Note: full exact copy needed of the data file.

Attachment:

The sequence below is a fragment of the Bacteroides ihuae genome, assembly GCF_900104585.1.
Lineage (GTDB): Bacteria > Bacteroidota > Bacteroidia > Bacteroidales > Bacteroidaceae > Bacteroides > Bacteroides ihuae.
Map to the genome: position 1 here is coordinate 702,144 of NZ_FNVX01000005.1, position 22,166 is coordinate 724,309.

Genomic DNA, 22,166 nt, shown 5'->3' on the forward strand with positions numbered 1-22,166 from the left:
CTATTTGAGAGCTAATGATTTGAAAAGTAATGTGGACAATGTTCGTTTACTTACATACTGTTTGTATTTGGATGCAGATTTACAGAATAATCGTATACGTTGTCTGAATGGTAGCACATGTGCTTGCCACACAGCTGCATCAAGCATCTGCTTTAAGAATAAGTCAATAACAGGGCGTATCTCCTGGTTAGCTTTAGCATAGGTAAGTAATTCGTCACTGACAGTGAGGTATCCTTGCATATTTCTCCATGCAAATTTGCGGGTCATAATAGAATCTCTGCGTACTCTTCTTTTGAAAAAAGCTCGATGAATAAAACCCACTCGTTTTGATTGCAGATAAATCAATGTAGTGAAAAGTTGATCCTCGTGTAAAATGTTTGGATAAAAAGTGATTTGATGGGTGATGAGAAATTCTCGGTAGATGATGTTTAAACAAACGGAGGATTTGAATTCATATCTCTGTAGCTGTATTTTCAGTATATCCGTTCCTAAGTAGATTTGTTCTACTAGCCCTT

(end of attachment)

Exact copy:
The sequence below is a fragment of the Bacteroides ihuae genome, assembly GCF_900104585.1.
Lineage (GTDB): Bacteria > Bacteroidota > Bacteroidia > Bacteroidales > Bacteroidaceae > Bacteroides > Bacteroides ihuae.
Map to the genome: position 1 here is coordinate 702,144 of NZ_FNVX01000005.1, position 22,166 is coordinate 724,309.

Genomic DNA, 22,166 nt, shown 5'->3' on the forward strand with positions numbered 1-22,166 from the left:
CTATTTGAGAGCTAATGATTTGAAAAGTAATGTGGACAATGTTCGTTTACTTACATACTGTTTGTATTTGGATGCAGATTTACAGAATAATCGTATACGTTGTCTGAATGGTAGCACATGTGCTTGCCACACAGCTGCATCAAGCATCTGCTTTAAGAATAAGTCAATAACAGGGCGTATCTCCTGGTTAGCTTTAGCATAGGTAAGTAATTCGTCACTGACAGTGAGGTATCCTTGCATATTTCTCCATGCAAATTTGCGGGTCATAATAGAATCTCTGCGTACTCTTCTTTTGAAAAAAGCTCGATGAATAAAACCCACTCGTTTTGATTGCAGATAAATCAATGTAGTGAAAAGTTGATCCTCGTGTAAAATGTTTGGATAAAAAGTGATTTGATGGGTGATGAGAAATTCTCGGTAGATGATGTTTAAACAAACGGAGGATTTGAATTCATATCTCTGTAGCTGTATTTTCAGTATATCCGTTCCTAAGTAGATTTGTTCTACTAGCCCTT